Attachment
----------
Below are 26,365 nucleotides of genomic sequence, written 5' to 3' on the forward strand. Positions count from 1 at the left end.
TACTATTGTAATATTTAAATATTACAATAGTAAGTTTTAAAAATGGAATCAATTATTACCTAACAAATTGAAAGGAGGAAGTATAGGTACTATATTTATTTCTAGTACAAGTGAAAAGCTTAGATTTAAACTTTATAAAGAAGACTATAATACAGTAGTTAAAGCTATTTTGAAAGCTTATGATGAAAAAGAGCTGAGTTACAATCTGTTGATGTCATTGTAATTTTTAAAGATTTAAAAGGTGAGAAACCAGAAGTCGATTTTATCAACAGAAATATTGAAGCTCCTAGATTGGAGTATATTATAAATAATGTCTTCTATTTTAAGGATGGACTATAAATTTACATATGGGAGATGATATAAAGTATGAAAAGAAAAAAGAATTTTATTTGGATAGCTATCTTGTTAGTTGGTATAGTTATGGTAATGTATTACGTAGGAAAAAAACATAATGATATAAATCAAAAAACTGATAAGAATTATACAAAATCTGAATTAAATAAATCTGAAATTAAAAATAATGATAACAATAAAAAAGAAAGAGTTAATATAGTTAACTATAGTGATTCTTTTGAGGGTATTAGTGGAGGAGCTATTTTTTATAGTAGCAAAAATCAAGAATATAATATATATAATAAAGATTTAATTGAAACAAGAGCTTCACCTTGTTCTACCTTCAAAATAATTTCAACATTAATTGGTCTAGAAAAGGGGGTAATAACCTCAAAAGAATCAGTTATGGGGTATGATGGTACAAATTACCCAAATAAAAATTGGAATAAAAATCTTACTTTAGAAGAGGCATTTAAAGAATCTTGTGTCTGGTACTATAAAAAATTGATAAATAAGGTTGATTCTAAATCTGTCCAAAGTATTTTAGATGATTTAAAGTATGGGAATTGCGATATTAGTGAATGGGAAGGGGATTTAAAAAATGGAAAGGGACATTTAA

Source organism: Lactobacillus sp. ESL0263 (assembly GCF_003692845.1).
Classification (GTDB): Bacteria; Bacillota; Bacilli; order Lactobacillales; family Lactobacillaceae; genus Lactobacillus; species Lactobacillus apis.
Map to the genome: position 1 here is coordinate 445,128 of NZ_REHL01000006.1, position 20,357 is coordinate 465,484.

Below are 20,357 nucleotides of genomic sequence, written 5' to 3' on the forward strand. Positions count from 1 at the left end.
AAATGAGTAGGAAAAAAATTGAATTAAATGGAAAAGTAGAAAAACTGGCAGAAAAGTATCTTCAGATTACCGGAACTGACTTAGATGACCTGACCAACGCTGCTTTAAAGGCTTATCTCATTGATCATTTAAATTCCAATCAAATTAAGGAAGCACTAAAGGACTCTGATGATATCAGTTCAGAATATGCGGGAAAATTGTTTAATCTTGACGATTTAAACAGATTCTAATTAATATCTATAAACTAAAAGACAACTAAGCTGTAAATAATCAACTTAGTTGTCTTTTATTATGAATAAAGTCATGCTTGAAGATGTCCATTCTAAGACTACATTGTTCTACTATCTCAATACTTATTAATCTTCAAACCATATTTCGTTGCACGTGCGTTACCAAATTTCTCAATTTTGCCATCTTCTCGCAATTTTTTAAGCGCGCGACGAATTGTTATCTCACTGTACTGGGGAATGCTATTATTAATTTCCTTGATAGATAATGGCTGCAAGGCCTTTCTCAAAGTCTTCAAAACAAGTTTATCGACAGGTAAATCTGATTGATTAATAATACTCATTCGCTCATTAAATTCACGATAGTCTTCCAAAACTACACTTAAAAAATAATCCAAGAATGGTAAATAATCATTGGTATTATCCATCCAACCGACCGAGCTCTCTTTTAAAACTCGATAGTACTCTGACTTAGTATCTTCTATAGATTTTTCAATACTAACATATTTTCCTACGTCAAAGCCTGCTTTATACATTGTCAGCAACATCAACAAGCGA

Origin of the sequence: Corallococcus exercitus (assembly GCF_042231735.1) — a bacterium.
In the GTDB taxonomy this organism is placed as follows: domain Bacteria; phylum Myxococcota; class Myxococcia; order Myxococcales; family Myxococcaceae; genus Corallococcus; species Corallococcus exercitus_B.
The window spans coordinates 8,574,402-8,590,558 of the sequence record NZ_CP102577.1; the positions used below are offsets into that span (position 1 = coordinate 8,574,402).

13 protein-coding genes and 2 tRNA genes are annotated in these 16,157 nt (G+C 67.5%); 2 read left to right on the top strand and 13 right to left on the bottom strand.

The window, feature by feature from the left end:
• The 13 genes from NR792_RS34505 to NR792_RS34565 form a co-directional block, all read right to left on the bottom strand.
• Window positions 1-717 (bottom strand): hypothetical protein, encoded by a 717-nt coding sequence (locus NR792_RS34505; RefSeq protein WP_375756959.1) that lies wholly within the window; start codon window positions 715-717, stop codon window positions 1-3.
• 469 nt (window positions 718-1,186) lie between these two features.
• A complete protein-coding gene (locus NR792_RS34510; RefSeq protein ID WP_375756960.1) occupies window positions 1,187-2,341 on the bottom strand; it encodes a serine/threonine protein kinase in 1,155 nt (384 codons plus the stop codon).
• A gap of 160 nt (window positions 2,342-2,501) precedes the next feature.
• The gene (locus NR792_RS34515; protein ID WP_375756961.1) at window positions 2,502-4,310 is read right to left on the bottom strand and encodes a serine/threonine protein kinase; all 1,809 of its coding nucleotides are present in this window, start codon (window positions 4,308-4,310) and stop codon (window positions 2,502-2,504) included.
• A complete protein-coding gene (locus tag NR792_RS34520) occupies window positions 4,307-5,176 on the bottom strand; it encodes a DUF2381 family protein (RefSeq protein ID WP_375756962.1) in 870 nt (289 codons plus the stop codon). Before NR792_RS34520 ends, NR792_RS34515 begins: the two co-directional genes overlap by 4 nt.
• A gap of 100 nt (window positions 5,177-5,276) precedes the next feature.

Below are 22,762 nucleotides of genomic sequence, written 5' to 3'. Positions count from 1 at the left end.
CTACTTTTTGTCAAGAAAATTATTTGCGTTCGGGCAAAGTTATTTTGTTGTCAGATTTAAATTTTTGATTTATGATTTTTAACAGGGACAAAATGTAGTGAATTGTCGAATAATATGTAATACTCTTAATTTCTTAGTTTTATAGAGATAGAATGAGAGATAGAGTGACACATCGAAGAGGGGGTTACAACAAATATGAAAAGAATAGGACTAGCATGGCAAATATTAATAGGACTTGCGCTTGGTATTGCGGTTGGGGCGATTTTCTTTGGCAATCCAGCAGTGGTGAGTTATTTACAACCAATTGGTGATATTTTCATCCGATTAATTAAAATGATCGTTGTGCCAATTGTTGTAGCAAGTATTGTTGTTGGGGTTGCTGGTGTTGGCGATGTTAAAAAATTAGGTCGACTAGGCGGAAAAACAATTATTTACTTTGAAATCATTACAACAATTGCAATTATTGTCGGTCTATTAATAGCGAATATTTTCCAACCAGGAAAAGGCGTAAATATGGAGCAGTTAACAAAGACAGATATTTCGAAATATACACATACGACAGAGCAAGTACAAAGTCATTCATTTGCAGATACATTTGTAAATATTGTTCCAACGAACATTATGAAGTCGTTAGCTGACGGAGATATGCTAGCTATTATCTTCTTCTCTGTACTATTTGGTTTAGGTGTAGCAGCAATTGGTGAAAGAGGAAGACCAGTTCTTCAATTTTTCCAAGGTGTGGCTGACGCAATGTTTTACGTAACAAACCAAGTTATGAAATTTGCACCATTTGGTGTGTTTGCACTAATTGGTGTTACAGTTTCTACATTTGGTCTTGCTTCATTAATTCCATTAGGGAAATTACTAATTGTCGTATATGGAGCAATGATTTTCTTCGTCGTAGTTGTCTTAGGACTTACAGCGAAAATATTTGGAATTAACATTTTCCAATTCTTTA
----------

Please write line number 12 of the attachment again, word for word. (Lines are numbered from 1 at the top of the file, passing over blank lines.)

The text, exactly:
The window, feature by feature from the left end: